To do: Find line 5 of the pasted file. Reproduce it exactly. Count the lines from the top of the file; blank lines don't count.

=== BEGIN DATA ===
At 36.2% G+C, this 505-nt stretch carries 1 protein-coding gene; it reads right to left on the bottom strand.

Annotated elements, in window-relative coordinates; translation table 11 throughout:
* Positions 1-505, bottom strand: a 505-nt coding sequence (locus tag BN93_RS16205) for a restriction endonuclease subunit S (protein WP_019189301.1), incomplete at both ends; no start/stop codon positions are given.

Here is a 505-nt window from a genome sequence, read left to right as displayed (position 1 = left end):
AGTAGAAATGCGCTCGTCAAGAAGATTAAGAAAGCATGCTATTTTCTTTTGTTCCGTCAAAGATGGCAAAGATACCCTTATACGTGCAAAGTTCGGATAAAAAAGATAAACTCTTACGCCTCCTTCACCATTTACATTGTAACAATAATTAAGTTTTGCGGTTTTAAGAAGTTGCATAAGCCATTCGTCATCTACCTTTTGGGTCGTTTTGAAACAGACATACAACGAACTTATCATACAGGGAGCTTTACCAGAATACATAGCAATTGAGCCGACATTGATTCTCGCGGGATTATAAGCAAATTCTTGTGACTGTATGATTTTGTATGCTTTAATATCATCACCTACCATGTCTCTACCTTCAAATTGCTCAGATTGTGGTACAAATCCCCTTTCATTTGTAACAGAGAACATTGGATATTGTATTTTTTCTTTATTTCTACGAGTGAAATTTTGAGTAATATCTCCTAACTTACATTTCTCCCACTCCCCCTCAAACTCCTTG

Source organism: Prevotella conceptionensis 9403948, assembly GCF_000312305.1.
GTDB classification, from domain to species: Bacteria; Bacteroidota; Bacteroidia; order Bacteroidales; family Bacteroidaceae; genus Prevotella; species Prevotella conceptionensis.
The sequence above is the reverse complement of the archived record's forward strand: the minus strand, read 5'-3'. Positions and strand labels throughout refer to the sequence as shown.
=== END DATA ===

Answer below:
AGTAGAAATGCGCTCGTCAAGAAGATTAAGAAAGCATGCTATTTTCTTTTGTTCCGTCAAAGATGGCAAAGATACCCTTATACGTGCAAAGTTCGGATAAAAAAGATAAACTCTTACGCCTCCTTCACCATTTACATTGTAACAATAATTAAGTTTTGCGGTTTTAAGAAGTTGCATAAGCCATTCGTCATCTACCTTTTGGGTCGTTTTGAAACAGACATACAACGAACTTATCATACAGGGAGCTTTACCAGAATACATAGCAATTGAGCCGACATTGATTCTCGCGGGATTATAAGCAAATTCTTGTGACTGTATGATTTTGTATGCTTTAATATCATCACCTACCATGTCTCTACCTTCAAATTGCTCAGATTGTGGTACAAATCCCCTTTCATTTGTAACAGAGAACATTGGATATTGTATTTTTTCTTTATTTCTACGAGTGAAATTTTGAGTAATATCTCCTAACTTACATTTCTCCCACTCCCCCTCAAACTCCTTG